Because the reality is that hundreds of millions of dollars in donations to churches are being needlessly lost every year to fees.

It’s preventable.

As for the solution? Refusing to participate in rev-share and providing an alternative option for churches is the motivation behind what we do at Nucleus.

And the impact a post like this can make will inevitably translate to millions of dollars in lost donations being reclaimed by churches to then be used for ministry. To affect real, life change.

So I know these conversations are never perfect. But they are necessary.

And irrespective of the giving platform you use….whether you use Nucleus currently, or in the future, or never – this information is equally important for all of us.

Changing giving providers

If you are motivated to begin exploring options for changing giving providers – we want to make that as easy as possible for you.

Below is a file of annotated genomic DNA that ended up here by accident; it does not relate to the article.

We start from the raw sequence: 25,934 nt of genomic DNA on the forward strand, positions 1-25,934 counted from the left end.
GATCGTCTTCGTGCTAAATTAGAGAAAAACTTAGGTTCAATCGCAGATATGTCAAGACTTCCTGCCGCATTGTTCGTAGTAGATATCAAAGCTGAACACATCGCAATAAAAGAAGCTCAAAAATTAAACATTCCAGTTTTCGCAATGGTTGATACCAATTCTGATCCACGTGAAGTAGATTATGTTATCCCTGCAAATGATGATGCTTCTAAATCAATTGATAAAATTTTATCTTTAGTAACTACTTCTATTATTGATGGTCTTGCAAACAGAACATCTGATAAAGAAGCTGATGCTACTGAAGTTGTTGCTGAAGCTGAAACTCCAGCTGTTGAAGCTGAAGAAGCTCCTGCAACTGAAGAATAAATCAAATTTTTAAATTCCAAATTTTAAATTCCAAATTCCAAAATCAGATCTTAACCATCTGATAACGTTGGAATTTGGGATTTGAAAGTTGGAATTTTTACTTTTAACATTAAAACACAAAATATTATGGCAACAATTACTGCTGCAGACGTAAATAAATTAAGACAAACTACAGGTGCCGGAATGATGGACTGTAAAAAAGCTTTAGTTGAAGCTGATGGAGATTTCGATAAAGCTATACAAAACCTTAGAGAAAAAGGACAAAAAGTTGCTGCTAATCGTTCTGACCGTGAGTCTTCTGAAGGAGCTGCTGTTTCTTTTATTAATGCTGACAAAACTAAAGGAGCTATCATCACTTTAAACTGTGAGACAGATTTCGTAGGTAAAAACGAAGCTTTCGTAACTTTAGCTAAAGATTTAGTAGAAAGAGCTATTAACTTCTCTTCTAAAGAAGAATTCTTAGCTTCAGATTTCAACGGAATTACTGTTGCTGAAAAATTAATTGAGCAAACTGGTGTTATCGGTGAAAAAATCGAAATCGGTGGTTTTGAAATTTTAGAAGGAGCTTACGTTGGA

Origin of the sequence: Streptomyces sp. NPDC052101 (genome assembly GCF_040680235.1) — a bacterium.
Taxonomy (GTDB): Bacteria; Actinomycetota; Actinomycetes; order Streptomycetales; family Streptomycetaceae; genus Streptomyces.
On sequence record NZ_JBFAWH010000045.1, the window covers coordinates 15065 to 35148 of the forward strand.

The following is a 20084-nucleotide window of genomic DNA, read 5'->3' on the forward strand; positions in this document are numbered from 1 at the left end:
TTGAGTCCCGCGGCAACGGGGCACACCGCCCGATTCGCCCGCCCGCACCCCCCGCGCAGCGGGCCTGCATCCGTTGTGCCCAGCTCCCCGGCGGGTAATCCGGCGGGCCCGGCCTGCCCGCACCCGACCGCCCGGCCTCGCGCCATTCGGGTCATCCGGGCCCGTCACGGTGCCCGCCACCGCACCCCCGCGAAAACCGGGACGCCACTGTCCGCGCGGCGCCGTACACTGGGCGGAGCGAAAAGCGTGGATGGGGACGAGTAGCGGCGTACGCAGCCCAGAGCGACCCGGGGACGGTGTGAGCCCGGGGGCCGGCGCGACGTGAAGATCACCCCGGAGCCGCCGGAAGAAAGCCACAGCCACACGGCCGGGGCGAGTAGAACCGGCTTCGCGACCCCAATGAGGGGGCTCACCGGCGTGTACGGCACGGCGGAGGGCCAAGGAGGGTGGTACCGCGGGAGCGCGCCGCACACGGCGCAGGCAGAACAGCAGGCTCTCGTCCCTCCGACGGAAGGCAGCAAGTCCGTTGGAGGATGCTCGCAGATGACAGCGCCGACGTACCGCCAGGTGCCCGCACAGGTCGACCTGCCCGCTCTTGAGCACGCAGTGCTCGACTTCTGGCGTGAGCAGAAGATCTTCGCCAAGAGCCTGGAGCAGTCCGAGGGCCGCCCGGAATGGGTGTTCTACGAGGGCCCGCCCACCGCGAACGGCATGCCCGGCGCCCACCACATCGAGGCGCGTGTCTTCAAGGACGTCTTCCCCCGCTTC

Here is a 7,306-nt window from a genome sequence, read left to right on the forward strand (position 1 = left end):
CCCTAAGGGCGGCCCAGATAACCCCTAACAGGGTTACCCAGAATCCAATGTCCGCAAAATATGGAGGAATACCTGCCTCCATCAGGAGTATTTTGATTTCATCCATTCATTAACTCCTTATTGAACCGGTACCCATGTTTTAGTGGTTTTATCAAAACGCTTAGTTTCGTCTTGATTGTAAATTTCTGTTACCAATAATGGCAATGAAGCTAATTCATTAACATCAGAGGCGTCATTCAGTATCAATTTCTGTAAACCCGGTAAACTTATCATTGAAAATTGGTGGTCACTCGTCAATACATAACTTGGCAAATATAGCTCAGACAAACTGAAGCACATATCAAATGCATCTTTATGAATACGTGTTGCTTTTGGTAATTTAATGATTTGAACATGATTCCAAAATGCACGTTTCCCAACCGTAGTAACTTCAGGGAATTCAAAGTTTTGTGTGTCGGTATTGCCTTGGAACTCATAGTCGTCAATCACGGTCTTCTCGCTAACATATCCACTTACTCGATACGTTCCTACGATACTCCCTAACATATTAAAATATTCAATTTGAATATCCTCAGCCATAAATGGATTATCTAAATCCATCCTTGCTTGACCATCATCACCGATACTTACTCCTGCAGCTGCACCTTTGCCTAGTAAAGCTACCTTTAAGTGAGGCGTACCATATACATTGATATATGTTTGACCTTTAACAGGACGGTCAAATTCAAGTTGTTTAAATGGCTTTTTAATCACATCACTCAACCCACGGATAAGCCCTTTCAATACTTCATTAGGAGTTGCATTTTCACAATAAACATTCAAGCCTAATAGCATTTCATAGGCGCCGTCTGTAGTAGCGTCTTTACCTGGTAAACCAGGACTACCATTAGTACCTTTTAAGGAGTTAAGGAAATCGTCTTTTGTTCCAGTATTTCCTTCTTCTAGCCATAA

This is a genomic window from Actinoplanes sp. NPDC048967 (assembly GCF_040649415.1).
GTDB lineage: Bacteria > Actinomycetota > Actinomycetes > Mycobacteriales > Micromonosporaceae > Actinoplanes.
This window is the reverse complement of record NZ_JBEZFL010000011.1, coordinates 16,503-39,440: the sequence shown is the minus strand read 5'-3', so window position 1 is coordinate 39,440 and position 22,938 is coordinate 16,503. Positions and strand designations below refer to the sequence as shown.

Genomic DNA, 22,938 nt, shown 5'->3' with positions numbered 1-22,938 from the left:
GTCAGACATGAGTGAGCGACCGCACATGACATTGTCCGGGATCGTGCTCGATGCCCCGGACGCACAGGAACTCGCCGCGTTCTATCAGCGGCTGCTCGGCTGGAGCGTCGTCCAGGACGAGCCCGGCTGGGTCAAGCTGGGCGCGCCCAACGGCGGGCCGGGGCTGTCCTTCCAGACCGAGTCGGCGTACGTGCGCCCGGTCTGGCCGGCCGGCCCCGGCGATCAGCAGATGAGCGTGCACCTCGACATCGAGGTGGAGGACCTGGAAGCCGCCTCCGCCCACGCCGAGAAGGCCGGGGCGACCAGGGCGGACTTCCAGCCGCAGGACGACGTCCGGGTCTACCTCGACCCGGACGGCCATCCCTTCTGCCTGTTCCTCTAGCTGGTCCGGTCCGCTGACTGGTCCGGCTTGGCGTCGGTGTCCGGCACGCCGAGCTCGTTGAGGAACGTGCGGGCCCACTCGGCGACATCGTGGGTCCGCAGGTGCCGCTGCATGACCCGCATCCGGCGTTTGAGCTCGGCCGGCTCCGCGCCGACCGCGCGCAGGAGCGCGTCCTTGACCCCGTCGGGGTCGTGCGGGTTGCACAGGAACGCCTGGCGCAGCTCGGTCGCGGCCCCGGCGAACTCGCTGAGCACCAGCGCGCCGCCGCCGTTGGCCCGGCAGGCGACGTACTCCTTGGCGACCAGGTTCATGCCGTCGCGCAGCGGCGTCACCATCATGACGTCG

So here are a couple of important things to know:

  • To talk with a real person at Nucleus, just click here
  • If you decide to make the switch to Nucleus, consider paying annually – you’ll get two months free
  • And make sure to download the Giving Fees Cheat Sheet here if you haven’t already – it makes for a handy reference and is easy to share with other folks on your team

Lastly, we know changing providers can be tricky. So we’re glad to add an extra 3 months free to your first year of Nucleus Giving.

Here’s what that looks like in practice:

Let’s say you signed up for a Nucleus Giving annual plan on November 1st, 2022. Normally, your renewal date would be November 1st, 2023 – the following year. Instead, with these extra 3 months of free time, your renewal date becomes 15 months after your initial signup date rather than 12.

So now, your renewal date would be February 1st, 2024. Combined with an annual plan already giving you 2 months free compared to our monthly costs – that translates to 15 months for the cost of 10 in your first year.

To claim this special pricing, just click the banner below:


Thanks as always for your time, attention, and trust. We’ll talk soon.

Giving Fees Cheat Sheet (2023 Edition)

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Giving Fees Cheat Sheet (2023 Edition)

Download Now!

Learn more
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Giving Fees Cheat Sheet (2023 Edition)

Download Now!